Genocides have occurred through out history in even the most “civilized” of countries. Those of which include the Black War in Australia, the War of Three Kingdoms in English territory, the Greek Genocide by the Ottomans, the Holocaust in Germany, and the Rwandan Genocide in Africa. Each time genocides occur the people of the world vow never again. But those are just words, words that are worthless. Everyone likes feeling safe. By saying that no more genocides will occur is a way to shelter the thought of ever being victim to these mass killings. By watching the film Hotel Rwanda, I have come to agree with Hobbes’s theory of people naturally being evil. Everybody truly only cares about themselves. While the Hutu’s were literally slaughtering the Tutsi’s by the masses, the world didn’t care. That to me is true iniquity.
Hotel Rwanda captivates the Rwandan genocide between the two rivaling peoples, the Hutu which account for the majority of the population, and the Tutsi. The civil war began because of the hatred the Hutu felt towards the Tutsi who used the rule over them. The film is seen through the eyes of Paul Rusesabagina, who is manager at the Sabena Hotel. Paul is seen as a traitor by the people of his Hutu culture for marrying a Tutsi. At the beginning of the movie, Paul shows his love for his neighbors and family by buying their freedom from the Hutu militia when they were just about to be killed. As the war drags on Paul provides shelter for more and more people at his hotel. The United Nations forces attempt to help the situation but as their refugee camps become crowded they begin the direct people to the hotel for safety. As the war goes on, the UN forces gradually leave Rwanda. The support of foreign world powers is unseen. This leaves the Tutsi powers without strength and loss of hope.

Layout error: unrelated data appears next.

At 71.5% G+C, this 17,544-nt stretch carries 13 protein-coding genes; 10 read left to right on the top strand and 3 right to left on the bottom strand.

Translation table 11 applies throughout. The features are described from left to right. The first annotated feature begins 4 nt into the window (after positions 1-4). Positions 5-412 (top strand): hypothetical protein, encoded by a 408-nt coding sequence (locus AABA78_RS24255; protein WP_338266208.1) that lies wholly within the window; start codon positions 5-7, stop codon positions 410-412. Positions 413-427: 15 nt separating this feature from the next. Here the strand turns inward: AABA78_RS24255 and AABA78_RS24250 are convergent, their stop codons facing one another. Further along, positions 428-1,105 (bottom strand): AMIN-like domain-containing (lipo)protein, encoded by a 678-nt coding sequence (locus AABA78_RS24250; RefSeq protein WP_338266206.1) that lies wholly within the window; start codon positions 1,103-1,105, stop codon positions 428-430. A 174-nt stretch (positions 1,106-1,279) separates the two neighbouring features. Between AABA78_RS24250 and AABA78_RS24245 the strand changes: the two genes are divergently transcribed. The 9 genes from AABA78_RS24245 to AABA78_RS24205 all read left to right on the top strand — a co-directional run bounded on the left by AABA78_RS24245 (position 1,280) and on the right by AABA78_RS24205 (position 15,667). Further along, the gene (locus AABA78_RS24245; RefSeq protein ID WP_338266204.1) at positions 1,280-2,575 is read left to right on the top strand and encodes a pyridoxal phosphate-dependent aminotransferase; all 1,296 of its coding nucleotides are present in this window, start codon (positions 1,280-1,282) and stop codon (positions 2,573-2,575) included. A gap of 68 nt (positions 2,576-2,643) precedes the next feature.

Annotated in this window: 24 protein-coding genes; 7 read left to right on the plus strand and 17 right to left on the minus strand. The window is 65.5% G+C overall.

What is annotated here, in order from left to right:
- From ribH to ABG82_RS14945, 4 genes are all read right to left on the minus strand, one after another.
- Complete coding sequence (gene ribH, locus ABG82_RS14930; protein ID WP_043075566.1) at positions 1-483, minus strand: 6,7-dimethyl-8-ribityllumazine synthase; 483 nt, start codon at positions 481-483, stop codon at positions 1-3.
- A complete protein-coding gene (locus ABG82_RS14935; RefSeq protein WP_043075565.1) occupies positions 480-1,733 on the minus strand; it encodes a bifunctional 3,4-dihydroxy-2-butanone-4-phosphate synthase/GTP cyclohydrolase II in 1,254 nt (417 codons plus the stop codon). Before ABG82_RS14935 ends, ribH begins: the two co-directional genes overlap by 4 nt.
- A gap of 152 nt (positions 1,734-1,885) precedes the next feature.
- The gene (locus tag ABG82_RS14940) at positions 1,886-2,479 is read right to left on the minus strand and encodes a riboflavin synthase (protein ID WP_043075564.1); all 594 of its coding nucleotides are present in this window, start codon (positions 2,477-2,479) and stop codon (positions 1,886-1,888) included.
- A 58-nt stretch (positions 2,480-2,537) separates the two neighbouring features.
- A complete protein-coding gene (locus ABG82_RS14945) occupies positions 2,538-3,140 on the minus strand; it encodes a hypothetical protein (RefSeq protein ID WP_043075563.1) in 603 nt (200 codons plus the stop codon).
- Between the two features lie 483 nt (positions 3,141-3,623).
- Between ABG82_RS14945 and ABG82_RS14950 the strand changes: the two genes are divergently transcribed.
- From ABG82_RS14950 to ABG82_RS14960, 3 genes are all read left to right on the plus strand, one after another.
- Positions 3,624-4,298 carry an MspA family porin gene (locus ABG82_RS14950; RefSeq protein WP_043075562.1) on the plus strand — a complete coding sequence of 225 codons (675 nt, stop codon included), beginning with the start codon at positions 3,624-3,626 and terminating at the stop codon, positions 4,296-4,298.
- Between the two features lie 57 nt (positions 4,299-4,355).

In an attempt to save Paul’s family and several other refugees, the UN tries to transport them from the now unsafe hotel to refugee camps outside...
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